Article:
The Johns Hopkins University School of Continuing Studies, which has educated adult part-time students for 90 years, will become known this summer as the School of Professional Studies in Business and Education.
The new name has been approved by the university's board of trustees and will become official July 1. It reflects more precisely the division's current mission, said William R. Brody, president of the university.
"The name defines what the school is and does today, offering quality graduate programs in business and education--as well as undergraduate studies--to meet the needs of lifelong learners," Brody said. "More than half of all Johns Hopkins students are now enrolled in part-time programs, which have become increasingly significant to each of our schools and to the entire university."
"The term 'professional studies' reflects our special commitment to individuals who seek to advance their careers in business and education through part-time study," said Stanley C. Gabor, the school's dean. "It is a response to the challenge and demands of a changing environment."
Continuing Studies is the largest in enrollment of the eight Hopkins schools, with more than 4,700 students registered last fall in courses for credit. The school offers classes on the Homewood campus and in off-campus centers in downtown Baltimore and Washington, in Columbia and near Rockville, in Montgomery County.
The school awards more graduate degrees in education than any other in Maryland, 323 last year, and operates the nation's ninth-largest business program for part-time students, with 2,815 students enrolled last fall. Beginning this fall, graduate business students will be able to earn an MBA, which replaces the master of science in business degree.
The school traces its history to 1909, when Johns Hopkins president Ira Remsen established a division for part-time students known as Courses for Teachers. In 1947, it was combined with part-time programs in technology and business economics and named McCoy College, after a Baltimore businessman and supporter of the university. In 1965, it became the Evening College and Summer Session.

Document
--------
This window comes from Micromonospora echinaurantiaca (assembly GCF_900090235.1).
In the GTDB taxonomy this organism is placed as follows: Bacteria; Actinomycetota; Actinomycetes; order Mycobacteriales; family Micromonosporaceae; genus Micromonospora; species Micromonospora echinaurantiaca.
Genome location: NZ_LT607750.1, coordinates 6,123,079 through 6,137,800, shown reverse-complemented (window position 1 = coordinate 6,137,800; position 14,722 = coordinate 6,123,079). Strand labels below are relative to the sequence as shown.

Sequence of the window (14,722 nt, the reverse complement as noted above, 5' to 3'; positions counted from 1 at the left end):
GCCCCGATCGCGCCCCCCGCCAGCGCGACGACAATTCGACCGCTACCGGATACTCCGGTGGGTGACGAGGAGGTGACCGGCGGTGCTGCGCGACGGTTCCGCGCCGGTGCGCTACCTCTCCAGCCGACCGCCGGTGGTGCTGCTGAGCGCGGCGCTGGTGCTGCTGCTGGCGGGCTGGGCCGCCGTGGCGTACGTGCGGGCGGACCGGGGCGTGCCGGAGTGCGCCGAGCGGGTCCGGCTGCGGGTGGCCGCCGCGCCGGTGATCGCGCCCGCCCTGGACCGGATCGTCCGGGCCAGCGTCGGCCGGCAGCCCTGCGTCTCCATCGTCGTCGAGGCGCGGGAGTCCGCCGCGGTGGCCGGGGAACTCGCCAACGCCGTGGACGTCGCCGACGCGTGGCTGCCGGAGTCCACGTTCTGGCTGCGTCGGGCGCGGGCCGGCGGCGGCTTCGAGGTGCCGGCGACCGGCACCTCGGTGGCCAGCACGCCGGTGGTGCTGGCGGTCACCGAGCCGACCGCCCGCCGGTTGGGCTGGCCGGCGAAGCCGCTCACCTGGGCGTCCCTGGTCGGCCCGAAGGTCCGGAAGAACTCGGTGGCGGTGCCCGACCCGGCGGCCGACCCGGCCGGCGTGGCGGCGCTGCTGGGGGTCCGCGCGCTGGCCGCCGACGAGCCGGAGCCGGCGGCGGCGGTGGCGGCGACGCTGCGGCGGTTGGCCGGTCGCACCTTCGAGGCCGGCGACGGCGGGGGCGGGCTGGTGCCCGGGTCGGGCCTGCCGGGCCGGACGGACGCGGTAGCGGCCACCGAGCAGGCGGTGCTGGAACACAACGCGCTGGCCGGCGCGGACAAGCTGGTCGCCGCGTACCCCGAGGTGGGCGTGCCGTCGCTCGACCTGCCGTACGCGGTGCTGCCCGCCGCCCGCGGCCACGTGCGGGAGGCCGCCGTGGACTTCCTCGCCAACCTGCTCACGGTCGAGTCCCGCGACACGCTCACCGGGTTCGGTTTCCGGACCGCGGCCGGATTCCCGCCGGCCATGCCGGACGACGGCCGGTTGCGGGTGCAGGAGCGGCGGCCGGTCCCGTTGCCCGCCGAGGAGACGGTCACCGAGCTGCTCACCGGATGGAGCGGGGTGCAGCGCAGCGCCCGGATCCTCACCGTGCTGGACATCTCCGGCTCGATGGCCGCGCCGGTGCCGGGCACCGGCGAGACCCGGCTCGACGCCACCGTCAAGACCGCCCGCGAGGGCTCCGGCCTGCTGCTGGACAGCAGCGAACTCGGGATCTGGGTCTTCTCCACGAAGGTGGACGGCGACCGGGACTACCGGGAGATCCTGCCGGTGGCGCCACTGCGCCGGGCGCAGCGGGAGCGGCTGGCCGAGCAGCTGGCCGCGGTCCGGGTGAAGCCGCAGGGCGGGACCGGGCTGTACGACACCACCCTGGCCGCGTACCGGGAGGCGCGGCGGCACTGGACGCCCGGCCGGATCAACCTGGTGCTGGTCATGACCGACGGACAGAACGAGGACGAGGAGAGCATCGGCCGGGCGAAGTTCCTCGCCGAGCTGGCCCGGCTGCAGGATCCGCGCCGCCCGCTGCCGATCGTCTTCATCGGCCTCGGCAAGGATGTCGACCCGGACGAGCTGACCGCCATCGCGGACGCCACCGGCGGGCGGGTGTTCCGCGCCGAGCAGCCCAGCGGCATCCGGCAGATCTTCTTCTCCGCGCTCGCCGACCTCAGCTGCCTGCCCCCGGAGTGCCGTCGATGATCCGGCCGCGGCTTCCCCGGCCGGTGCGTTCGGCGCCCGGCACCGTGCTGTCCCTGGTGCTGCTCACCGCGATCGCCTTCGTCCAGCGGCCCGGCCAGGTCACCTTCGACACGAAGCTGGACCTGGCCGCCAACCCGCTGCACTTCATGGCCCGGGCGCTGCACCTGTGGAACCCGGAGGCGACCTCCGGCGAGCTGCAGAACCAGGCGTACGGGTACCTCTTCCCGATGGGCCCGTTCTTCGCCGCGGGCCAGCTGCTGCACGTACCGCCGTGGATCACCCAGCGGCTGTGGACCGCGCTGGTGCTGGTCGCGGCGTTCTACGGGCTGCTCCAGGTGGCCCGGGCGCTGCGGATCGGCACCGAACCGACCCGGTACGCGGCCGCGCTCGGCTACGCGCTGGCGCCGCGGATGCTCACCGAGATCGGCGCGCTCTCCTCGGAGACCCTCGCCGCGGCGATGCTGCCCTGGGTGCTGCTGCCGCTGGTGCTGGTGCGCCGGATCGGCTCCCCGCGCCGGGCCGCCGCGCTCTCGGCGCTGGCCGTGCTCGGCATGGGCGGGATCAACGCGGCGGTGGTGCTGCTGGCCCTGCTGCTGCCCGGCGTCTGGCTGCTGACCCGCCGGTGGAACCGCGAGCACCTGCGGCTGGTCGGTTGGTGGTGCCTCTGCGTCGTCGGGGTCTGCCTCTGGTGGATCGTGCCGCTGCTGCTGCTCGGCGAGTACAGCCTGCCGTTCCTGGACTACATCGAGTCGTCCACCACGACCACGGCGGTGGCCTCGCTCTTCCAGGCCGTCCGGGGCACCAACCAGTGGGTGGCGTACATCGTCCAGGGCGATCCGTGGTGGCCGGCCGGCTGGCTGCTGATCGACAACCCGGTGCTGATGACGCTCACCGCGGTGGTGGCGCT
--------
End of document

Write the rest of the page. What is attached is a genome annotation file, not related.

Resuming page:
Before long, it was clear that classes would not be confined to the "evening," and that, as more graduate programs were added, "college" was increasingly inappropriate. In 1983, the broader School of Continuing Studies name was adopted.
Since the 1980s, part-time programs in engineering and nursing have been transferred to the autonomous schools in those disciplines that were re-established by the university in 1979 and 1984, respectively. The master of liberal arts degree program, created by SCS in 1962, is about to become part of the growing part-time program in the Krieger School of Arts and Sciences. But business and education, which are not taught elsewhere in the university, will remain part of what will become the School of Professional Studies in Business and Education.
Though the new name becomes official on July 1, it will begin to appear as soon as this month on catalogs, other admissions material, stationery, Web pages and, eventually, signage.